Rayan is a doctoral candidate at the UCL Energy Institute. His research focuses on understanding the operational energy use in office buildings by quantitively assessing the energy use in various office buildings on different scales using data from the 3DStock model.
This study also investigates the effects of energy management and landlord-tenant relationships on energy performance in offices. Seven semi-structured interviews were conducted with key stakeholders in the UK (members of the Better Buildings Partnership BBP) to get insights into how their office buildings operate in real life and what influences their energy performance.
During the past year, Rayan also:
Contributed to the UCL Consultation response: Introducing a performance-based policy Framework in large commercial and industrial buildings in England and Wales (June 2021).
and took part in a Research project to inform policy on rating energy consumption in non-domestic buildings. To inform the development of the policy, the Government (BEIS) commissioned a consortium of Winning Moves, UCL and Verco to lead a research project during February and March 2021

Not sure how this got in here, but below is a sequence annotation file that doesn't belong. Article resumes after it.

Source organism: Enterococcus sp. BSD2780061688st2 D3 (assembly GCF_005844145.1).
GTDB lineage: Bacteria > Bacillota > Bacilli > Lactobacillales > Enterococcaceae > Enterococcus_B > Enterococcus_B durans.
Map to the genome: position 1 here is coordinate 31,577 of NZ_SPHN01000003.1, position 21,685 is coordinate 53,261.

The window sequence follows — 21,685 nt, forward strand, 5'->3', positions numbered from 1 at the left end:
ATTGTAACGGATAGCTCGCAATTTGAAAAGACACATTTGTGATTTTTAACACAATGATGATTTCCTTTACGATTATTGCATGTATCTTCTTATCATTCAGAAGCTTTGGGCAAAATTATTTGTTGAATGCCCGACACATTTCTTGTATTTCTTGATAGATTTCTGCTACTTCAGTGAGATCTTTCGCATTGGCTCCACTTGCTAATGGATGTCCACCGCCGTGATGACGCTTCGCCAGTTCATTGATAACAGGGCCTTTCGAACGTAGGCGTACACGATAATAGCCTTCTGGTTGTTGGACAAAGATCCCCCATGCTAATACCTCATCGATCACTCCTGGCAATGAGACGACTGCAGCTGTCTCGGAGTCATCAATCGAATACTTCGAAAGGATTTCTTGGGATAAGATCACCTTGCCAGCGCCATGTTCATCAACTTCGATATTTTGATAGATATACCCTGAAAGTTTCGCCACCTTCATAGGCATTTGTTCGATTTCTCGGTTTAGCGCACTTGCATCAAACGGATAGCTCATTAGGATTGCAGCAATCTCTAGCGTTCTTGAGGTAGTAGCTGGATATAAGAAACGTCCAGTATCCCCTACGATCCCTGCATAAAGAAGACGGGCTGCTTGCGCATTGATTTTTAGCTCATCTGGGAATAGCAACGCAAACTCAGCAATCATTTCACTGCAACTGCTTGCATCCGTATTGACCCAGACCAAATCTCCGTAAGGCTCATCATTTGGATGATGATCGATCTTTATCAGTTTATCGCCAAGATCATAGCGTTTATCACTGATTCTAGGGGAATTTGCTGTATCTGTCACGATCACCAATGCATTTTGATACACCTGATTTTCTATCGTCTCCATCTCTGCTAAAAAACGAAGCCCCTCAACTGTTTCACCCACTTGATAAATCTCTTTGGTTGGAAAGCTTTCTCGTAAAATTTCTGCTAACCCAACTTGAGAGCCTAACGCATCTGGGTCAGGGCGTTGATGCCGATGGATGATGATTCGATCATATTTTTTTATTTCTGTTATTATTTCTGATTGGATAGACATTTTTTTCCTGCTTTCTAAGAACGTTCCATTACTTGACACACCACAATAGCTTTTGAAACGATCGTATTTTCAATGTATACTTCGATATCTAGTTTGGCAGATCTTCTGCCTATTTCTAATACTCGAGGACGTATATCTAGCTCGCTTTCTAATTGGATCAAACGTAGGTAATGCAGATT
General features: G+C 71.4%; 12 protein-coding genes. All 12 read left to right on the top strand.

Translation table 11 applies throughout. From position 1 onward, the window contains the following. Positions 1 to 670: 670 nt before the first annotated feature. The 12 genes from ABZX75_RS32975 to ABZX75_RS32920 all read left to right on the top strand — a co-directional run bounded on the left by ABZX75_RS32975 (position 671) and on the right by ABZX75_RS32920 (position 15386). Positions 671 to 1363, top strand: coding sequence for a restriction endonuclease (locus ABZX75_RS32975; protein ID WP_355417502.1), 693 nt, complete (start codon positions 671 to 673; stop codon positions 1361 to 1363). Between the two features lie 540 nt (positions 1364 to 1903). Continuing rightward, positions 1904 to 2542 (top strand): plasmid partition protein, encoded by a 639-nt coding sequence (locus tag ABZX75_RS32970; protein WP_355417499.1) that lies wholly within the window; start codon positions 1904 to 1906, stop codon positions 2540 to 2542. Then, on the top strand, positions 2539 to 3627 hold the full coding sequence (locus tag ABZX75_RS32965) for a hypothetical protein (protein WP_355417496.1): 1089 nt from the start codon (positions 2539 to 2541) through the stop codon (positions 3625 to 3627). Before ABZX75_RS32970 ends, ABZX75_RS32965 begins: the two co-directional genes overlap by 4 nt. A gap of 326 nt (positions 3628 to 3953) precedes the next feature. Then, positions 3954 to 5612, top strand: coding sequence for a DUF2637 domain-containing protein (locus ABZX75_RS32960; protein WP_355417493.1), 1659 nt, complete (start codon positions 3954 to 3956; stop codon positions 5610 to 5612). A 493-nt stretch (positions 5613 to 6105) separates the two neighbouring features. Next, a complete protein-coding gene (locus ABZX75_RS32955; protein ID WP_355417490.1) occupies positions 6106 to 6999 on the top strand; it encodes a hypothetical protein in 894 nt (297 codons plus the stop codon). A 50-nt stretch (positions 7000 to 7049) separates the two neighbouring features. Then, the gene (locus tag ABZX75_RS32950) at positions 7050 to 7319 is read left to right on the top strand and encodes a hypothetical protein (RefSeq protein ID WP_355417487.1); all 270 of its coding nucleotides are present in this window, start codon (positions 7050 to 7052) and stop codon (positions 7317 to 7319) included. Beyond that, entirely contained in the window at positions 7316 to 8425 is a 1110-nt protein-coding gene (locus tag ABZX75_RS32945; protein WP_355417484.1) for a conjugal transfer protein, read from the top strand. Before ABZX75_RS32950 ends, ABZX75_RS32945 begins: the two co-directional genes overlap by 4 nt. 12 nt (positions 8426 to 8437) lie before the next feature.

Before joining the LoLo CDT programme, Rayan worked in architecture in Syria, Saudi Arabia, and the UK. He also worked in research at Nottingham University on “Minimising Thermal Discomfort and Energy use in Houses.”
Rayan holds an MRes in Energy Demand Studies from the UCL Energy Institute, MSc in Sustainable Buildings Performance and Design from Oxford Brookes University and a BSc in Architecture from Tishreen University in 2008.
Santos, G., & Azhari, R. (2021). Can we save GHG emissions by working from home? Environmental Research Communications. doi:10.1088/2515-7620/ac3d3e
Mallaburn, P., Azhari, R., Fawcett, T., & Topouzi, M. (2021). Australian non-domestic buildings policy as an international exemplar. Buildings and Cities, 2(1), 318–335. DOI: http://doi.org/10.5334/bc.114
Liddiard, R., Godoy-Shimizu, D., Ruyssevelt, P., Steadman, P., Evans, S., Humphrey, D., & Azhari, R. (2021). Energy use intensities in London houses. Buildings and Cities, 2(1), 336–353. DOI: http://doi.org/10.5334/bc.79